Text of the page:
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Discuss whether and how far the use of the superhero-comic form in Watchmen is an aid or a hindrance to its themes, and the moral and political debates it contributes to. Pertinent comparisons may be drawn with other, similar texts, in various media. (You - Essay Example

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Discuss whether and how far the use of the superhero-comic form in Watchmen is an aid or a hindrance to its themes, and the moral and political debates it contributes to. Pertinent comparisons may be drawn with other, similar texts, in various media. 
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Discuss whether and how far the use of the superhero-comic form in Watchmen is an aid or a hindrance to its themes, and the moral and political debates it contributes to. Pertinent comparisons may be drawn with other, similar texts, in various media. (You
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Extract of sample "Discuss whether and how far the use of the superhero-comic form in Watchmen is an aid or a hindrance to its themes, and the moral and political debates it contributes to. Pertinent comparisons may be drawn with other, similar texts, in various media. (You"

Discuss whether and how far the use of the superhero-comic form in Watchmen is an aid or a hindrance to its themes, and the moral and political debates it contributes to. Pertinent comparisons may be drawn with other, similar texts, in various media. 
Comics or graphic novels have gained considerable amount of respect after becoming a kind of media that gives readers or audiences a whole new experience of encountering themes in literature. The comics and graphic novel genre with special mention of the superhero storylines has become an integral aspect of literature that is able to intertwine several portions of reality including popular (or unpopular) culture and politics along with the fantasy, spiritual and philosophical realm that moulds the society and its people across geographical distances(Romagnoli and Pagnucci, 2013, p.2). However, regardless of the strength of this literary genre in the past century, there has been a significant amount of changes with respect to how readers understand the significance of the genre.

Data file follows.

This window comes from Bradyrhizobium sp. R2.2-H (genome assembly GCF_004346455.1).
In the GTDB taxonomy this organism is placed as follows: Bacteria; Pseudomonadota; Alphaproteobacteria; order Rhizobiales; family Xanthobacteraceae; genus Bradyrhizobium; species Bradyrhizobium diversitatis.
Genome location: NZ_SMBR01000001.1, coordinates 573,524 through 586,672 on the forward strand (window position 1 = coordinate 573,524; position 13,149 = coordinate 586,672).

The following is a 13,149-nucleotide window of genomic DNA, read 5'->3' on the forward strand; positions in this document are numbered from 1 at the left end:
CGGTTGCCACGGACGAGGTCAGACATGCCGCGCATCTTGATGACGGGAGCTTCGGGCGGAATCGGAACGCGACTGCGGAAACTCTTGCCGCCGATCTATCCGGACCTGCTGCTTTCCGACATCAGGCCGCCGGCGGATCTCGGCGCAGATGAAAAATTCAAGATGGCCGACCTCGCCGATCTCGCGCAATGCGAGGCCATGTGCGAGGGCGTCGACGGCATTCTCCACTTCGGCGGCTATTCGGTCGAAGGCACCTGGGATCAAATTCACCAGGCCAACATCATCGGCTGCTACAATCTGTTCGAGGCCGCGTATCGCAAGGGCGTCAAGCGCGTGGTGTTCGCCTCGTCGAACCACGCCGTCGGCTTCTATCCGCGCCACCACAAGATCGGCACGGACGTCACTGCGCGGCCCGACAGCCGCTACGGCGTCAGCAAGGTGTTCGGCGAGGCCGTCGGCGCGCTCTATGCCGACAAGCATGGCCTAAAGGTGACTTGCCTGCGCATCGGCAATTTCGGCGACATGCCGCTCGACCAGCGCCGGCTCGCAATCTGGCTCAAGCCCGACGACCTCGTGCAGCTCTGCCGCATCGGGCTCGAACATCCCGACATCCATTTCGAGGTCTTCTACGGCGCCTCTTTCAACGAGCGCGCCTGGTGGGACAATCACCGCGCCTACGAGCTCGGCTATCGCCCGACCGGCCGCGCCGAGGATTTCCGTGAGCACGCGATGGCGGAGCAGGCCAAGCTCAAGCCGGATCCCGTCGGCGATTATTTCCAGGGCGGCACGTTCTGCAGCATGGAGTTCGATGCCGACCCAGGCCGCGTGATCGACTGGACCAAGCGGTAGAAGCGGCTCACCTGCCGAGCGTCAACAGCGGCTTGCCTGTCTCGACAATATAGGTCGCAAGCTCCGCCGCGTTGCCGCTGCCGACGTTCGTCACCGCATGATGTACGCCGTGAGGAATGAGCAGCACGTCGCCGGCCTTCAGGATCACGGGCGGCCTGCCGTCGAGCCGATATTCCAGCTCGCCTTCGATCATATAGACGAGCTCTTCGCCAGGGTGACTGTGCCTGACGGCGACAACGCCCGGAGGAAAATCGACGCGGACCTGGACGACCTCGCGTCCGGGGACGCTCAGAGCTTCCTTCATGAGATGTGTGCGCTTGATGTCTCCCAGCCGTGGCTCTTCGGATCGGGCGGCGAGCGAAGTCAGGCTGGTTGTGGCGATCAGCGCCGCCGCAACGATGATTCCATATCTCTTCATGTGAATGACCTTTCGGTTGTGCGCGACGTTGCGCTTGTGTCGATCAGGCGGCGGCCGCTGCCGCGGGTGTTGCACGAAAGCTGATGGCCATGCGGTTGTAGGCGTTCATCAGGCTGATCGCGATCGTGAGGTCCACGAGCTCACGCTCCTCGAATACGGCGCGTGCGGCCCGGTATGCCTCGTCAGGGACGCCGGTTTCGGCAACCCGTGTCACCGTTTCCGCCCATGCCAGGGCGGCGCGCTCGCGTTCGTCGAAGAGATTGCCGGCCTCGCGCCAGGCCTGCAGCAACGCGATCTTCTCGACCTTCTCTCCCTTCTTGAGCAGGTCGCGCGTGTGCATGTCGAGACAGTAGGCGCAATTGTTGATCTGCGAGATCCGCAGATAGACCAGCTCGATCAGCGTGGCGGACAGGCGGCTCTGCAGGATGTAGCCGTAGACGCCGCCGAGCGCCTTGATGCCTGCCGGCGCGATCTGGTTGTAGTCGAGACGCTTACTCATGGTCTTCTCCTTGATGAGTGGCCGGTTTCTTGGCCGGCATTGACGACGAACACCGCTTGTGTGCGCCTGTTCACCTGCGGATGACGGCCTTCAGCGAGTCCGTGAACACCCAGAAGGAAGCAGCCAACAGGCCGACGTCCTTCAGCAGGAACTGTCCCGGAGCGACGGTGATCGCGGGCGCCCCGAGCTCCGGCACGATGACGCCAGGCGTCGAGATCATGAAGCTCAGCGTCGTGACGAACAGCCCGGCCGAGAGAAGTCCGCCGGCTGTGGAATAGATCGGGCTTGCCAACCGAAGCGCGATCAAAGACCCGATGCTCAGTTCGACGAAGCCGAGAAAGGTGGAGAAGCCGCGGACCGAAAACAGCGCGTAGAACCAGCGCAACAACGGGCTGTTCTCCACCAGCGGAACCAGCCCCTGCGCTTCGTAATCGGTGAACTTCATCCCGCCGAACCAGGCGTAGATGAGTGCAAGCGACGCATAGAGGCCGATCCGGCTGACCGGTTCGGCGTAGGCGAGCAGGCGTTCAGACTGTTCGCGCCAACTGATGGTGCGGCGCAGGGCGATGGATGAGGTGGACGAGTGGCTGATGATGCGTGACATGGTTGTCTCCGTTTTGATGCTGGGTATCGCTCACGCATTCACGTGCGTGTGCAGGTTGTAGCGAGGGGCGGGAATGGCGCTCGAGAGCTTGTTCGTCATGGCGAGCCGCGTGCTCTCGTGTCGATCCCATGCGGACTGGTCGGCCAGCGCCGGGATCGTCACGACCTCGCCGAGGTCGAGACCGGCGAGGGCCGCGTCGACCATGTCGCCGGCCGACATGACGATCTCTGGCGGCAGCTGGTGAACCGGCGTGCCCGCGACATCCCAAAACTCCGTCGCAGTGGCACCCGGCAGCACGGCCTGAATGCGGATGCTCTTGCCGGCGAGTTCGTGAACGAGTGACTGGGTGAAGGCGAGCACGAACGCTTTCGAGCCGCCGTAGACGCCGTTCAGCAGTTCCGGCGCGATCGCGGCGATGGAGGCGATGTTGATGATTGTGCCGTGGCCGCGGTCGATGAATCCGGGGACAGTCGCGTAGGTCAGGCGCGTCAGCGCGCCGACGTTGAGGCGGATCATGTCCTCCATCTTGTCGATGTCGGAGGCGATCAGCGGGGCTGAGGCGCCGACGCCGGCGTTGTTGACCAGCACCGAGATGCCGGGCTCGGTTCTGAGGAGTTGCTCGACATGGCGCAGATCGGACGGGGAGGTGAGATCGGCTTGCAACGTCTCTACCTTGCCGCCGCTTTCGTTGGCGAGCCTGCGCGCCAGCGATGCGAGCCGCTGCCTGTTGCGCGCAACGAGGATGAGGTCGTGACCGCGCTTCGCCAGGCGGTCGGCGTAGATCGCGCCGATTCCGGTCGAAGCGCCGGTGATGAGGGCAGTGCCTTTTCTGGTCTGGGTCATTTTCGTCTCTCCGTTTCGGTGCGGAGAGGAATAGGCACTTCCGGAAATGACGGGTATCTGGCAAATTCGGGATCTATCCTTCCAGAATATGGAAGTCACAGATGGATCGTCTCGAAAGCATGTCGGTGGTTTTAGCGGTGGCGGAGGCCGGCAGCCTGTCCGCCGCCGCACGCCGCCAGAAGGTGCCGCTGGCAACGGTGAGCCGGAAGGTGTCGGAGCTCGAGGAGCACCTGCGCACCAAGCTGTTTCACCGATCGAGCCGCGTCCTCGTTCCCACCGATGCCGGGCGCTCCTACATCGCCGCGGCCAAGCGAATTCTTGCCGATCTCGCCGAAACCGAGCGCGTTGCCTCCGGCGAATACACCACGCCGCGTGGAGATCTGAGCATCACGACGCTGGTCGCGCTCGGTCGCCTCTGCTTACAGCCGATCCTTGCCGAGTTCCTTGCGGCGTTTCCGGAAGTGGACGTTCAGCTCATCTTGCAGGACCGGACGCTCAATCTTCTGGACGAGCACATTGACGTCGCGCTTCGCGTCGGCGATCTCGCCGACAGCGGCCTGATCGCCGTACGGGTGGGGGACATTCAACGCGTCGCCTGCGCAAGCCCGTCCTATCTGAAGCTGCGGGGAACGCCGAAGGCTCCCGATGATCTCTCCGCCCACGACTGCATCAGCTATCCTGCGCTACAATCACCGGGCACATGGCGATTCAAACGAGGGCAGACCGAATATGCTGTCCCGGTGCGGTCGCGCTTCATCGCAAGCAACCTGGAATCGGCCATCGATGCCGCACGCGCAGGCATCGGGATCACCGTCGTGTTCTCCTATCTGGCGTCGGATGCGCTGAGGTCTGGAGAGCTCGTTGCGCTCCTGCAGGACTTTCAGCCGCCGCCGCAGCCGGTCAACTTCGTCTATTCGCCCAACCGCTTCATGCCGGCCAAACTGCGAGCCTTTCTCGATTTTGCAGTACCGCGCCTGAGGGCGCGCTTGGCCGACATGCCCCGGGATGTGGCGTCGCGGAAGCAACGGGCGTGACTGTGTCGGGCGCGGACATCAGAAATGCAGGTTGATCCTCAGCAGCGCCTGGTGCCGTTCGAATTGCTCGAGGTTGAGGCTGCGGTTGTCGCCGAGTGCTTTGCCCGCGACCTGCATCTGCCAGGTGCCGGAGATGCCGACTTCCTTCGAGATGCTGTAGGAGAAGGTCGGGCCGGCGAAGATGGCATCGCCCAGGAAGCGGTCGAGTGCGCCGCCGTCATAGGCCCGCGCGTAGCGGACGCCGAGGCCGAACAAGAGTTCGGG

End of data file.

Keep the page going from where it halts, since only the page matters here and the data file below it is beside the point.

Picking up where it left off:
This is where most of these audiences treating the genre as pure fiction instead of reading all of the presented issues in between the lines. This can be attributed to various issues ranging from the lack of awareness of various social issues or simply through the constant bombardment of these concerns that turn the public or most people in society to become apathetic with the needs of others (Romagnoli and Pagnucci, 2013). Despite attributes informing or making readers realise about certain truths about society, the use of a superhero storyline in comics create a large wall that masks real-life problems and realities by draping the plot inside an alternate universe that mostly relies on heroes that save people from their own self-destruction and not putting the blame on the negative attributes that most people in society already have.
One of the most well-known examples and considered to be one of the best graphic novels published in the 20th century is Alan Moore’s Watchmen, illustrated by Dave Gibbons and published by DC Comics as individual and limited issues during the mid-1980’s, later republished into one complete book. Its storyline includes superheroes and even costumed villains that are melded into contemporary 1980’s urban societies, which not only tackle the past wars but also an impending nuclear war due to the developments in harnessing nuclear weapons technology. The various elements involved in the overall construction of the comics were able to contribute in giving life and a realistic feel to the story, but it also makes a connection with readers who were able to relate to at least one of the major characters shown. These include diegesis within the storyline through the stylistic use of speech as a way of building or introducing characters without putting out blatant characterisations, which is considered to be a befitting technique that appeals for the more mature audiences.